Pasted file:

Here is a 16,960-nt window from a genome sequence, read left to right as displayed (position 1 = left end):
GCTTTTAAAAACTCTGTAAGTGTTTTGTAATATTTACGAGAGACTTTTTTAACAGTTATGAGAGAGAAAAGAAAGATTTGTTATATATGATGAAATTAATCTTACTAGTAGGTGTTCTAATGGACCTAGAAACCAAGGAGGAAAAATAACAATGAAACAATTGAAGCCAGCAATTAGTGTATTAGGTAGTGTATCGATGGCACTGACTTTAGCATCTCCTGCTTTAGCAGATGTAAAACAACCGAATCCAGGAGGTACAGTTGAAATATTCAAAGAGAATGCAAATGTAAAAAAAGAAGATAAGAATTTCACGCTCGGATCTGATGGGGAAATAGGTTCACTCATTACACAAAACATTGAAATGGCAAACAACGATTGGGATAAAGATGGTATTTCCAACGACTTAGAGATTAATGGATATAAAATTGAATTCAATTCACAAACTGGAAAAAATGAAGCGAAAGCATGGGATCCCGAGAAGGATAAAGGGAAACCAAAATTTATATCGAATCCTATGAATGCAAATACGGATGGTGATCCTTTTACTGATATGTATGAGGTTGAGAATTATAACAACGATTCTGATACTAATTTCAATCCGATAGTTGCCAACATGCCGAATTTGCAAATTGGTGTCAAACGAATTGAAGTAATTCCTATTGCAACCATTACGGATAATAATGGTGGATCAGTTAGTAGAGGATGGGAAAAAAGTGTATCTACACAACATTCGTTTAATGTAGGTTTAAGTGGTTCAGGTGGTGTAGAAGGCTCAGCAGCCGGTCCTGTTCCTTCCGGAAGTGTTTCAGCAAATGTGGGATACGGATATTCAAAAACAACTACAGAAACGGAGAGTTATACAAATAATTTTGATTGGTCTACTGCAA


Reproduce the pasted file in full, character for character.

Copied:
Here is a 16,960-nt window from a genome sequence, read left to right as displayed (position 1 = left end):
GCTTTTAAAAACTCTGTAAGTGTTTTGTAATATTTACGAGAGACTTTTTTAACAGTTATGAGAGAGAAAAGAAAGATTTGTTATATATGATGAAATTAATCTTACTAGTAGGTGTTCTAATGGACCTAGAAACCAAGGAGGAAAAATAACAATGAAACAATTGAAGCCAGCAATTAGTGTATTAGGTAGTGTATCGATGGCACTGACTTTAGCATCTCCTGCTTTAGCAGATGTAAAACAACCGAATCCAGGAGGTACAGTTGAAATATTCAAAGAGAATGCAAATGTAAAAAAAGAAGATAAGAATTTCACGCTCGGATCTGATGGGGAAATAGGTTCACTCATTACACAAAACATTGAAATGGCAAACAACGATTGGGATAAAGATGGTATTTCCAACGACTTAGAGATTAATGGATATAAAATTGAATTCAATTCACAAACTGGAAAAAATGAAGCGAAAGCATGGGATCCCGAGAAGGATAAAGGGAAACCAAAATTTATATCGAATCCTATGAATGCAAATACGGATGGTGATCCTTTTACTGATATGTATGAGGTTGAGAATTATAACAACGATTCTGATACTAATTTCAATCCGATAGTTGCCAACATGCCGAATTTGCAAATTGGTGTCAAACGAATTGAAGTAATTCCTATTGCAACCATTACGGATAATAATGGTGGATCAGTTAGTAGAGGATGGGAAAAAAGTGTATCTACACAACATTCGTTTAATGTAGGTTTAAGTGGTTCAGGTGGTGTAGAAGGCTCAGCAGCCGGTCCTGTTCCTTCCGGAAGTGTTTCAGCAAATGTGGGATACGGATATTCAAAAACAACTACAGAAACGGAGAGTTATACAAATAATTTTGATTGGTCTACTGCAA